One of the most significant challenges of our time is the major building task of offering a home to all people in the Netherlands. Living in the city continues to be increasingly popular, and this is not expected to slow down. However, most cities have limited space and therefore focus on densification nowadays. A result of this is that more and more towers show up in cities and get higher. Besides the build-more-houses challenge, there is much to be done on the environmental impact of these buildings. Unfortunately, these concrete giants belong to one of the biggest environmental polluters. Enough reason to do some research into making concrete high-rise buildings more sustainable. This research was conducted together with the chair of sustainment of structures and BAM Advies & Engineering.
A parameter study was chosen for this research. This means that research has been carried out per high-rise building parameter to determine how significantly this influences the environmental impact. An overview of the investigated parameters with the corresponding research domain can be seen in Table 1. This
is done for several different bracing systems done at different heights. A default design has been drawn up for each of these combinations in which all parameters are constant. Then each parameter is individually varied over a certain domain. Each generated variant is checked for maximum compressive strength in the ultimate limit state (ULS) and for maximum deformation at the top in the serviceability limit state (SLS). Each variant is varied in concrete class and reinforcement ratio. The variant that meets the ULS & SLS with the lowest environmental impact is selected. In this way, a trend line can be drawn up per parameter on the influence of sustainability.
Table 1: Parameters with research domain and default value for core and facade
Terms such as sustainability and high-rise buildings are broad areas of research. Therefore, choices had to be made on what to focus on. Regarding sustainability, the research looked purely at the environmental impact of the embodied carbon released during the production process [phase A1-A3] of the materials concrete and reinforcement of the bracing system. In terms of high-rise buildings, only concrete high-rise buildings between 100 and 200 meters were considered. The foundation is not taken into account, and the tower is modeled in a fixed connection. To compensate for this, a more stringent deflection requirement of 1/750 has been applied. Finally, three different bracing systems are investigated: the core, extended core and facade tube.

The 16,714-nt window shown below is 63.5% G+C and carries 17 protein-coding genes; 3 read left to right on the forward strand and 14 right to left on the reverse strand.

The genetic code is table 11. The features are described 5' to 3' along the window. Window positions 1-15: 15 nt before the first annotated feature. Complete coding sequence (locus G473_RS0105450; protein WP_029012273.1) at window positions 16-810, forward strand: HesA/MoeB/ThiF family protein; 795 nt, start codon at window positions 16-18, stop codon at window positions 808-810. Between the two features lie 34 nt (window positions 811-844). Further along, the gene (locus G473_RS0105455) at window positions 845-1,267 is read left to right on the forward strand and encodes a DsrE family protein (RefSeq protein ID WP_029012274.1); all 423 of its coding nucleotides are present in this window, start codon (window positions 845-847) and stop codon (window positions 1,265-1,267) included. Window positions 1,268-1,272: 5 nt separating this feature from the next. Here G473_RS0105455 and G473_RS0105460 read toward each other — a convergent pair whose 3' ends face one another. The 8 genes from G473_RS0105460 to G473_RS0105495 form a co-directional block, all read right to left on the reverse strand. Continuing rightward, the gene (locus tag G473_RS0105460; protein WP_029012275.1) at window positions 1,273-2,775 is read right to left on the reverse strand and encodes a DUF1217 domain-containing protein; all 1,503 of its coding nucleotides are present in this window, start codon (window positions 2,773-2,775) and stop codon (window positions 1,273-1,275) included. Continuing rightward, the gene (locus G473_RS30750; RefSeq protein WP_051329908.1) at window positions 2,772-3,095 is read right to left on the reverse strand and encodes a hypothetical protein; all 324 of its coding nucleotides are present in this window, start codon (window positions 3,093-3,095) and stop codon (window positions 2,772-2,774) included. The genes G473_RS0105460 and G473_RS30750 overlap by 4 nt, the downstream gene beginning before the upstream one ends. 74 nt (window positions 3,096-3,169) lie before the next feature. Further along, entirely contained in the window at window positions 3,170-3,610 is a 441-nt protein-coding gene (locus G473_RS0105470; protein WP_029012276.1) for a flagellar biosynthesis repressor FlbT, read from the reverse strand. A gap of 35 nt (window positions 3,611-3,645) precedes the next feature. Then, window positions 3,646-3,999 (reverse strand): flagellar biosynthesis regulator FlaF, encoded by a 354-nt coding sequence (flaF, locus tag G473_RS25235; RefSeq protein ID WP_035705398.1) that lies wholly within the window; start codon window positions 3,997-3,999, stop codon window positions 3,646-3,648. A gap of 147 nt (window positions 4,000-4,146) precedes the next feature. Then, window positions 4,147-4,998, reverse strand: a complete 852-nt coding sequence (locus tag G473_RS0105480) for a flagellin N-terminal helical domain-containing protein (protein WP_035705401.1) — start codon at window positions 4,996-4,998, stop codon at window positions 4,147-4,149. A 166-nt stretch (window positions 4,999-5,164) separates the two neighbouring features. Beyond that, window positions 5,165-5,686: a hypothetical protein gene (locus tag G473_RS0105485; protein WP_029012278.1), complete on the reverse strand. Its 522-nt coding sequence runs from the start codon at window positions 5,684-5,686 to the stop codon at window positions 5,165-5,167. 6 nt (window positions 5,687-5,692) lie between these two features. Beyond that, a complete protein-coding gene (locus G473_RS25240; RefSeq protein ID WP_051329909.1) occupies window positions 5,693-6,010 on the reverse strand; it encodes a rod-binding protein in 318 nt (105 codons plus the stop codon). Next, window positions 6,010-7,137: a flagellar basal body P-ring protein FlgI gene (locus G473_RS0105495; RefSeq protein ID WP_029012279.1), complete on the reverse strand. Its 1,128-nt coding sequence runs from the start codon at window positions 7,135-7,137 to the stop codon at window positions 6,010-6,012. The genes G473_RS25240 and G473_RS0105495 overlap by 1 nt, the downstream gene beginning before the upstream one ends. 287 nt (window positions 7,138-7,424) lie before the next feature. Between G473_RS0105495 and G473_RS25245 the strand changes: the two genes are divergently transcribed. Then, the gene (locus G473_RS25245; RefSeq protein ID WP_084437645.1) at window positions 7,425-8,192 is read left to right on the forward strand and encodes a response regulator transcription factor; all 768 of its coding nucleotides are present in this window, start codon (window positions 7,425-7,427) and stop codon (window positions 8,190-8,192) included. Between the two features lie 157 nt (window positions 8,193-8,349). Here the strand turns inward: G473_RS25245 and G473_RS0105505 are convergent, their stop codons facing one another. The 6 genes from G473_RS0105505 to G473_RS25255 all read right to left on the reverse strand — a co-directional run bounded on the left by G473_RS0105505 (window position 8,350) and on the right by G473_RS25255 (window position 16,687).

Thousands of high-rise designs were calculated for the study. That is why a lot of effort has gone into a fully automated parametric structural analysis. Rhino+Grasshopper was used for this. From Grasshopper a geometry of the bracing structure is created. Also supports, a mesh and (wind)loads are conform Eurocode and national annex. An important part is determining the bending stiffness (see next paragraph). When all necessary structural information has been determined, a finite element analysis is performed. Karamba 3D was used for this (see Figure 1). All variants were calculated using a first-order linear-elastic theory.
Figure 1: Default design core model view (left) and stress pattern (right)